Michael C. Witt
Michael C. Witt is an Associate Professor of Library Science at Purdue University in USA. He leads the Distributed Data Curation Center (D2C2), which is situated within the Research Data unit of the library. Witt is also the library’s liaison to the Department of Computer Science and is a practicing librarian. He holds a Master of Library Science degree from Indiana University-Indianapolis.
Why are you involved in the theme DATA?
The DATA theme is taking an integrated, interdisciplinary approach that includes the University Library as a partner and incorporates library science as a fiber that could potentially be woven into all of its five threads. I’ve been engaged in projects that have taken similar approaches at institutional, national, and international levels, and it was an honor to be invited to join this exceptional group of colleagues at the Pufendorf Institute for this effort.
What do you hope to contribute?
I hope to contribute my practical experience in developing data services at the Purdue University Libraries that includes assessing researcher needs related to data, navigating policies, collaborating across units of the organization, and defining, resourcing, and implementing solutions for research data management. Every situation is unique, but we all face many of the same, significant social and technical barriers to advancing data management and sharing.
What do you hope to get out of your stay?
I’ve tried to come to Lund without pre-conceived notions or a specific agenda. It’s clear this campus is a place for creativity and connecting with new people and ideas. It has been less than a day since I arrived, and by the time we finished our afternoon coffee, we had already brainstormed two new possible research collaborations that fit with our theme.
What are your research interests?
I am interested in seeing the principles of library science applied to research data curation. Planning and building purposeful collections of data. Organizing and describing datasets so that they can be found and understood by people in the future. Preserving and stewarding data for the long-term. Helping researchers, students, and citizen scientists find and properly reuse datasets by provisioning new tools, reference services, and data literacy.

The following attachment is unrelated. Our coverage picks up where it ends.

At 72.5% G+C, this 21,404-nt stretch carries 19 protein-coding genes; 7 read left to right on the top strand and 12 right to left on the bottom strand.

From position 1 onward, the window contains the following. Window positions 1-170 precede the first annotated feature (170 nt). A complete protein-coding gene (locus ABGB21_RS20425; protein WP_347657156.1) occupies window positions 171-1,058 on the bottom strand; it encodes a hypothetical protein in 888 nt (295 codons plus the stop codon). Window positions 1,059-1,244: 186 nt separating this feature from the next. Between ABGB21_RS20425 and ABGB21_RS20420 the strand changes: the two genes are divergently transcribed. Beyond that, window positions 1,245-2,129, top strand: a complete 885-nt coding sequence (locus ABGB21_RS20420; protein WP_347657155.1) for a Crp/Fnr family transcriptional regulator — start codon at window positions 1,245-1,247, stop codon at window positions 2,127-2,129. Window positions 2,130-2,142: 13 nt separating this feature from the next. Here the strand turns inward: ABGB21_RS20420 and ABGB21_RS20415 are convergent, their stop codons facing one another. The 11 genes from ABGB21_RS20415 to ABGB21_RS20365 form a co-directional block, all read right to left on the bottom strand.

These are all things that librarians have done for centuries with books, and if you look at the Internet and the deluge of data we’re facing in science, these skills are needed now more than ever. How can libraries contribute to new solutions for data curation and better support the research lifecycle, taking into account increased computation and new forms of scholarly communication?
What drives you?
Think about the very first computer you owned and the programs you used on it. Can you still access the all of files you created on it? Chances are, you’ve replaced that computer many times over the years, and today you are using a different operating system and set of programs. You’ve probably experienced at least one hard drive crash or a computer virus, or you’ve simply lost files in migration or have accidentally deleted or forgotten about them.
We are facing the same problem with the data that make up the scholarly record: they’re all digital now. In a sense, we are in a race to avoid what happened in the Dark Ages, when tremendous amount of recorded knowledge were lost or destroyed. Instead of fire or war, we are losing data today because of bit rot, format obsolescence, and benign neglect. We can’t let that happen.
What are you working on right now?
One project that I’m working on is re3data, building a global registry of research data repositories. We have librarians and information professionals from around the world and from different disciplines who are identifying and cataloging places where researchers can deposit their data or find others’ data to reuse. Two of our goals for the future are to improve the representation of data repositories from developing countries and smaller research domains and to incorporate the registry into a machine-actionable “data fabric” so that information about data repositories can be used and extended, not only by users, but by user-agents such as software tools and other cyberinfrastructure.
Have you ever been to Lund and/or Sweden?
This is my first time in Sweden. My family is joining me when I return in the spring, and on a personal note, I am looking forward to my children experiencing and learning about Swedish culture to broaden their view of the world.
Watch a video with researcher Michael C. Witt.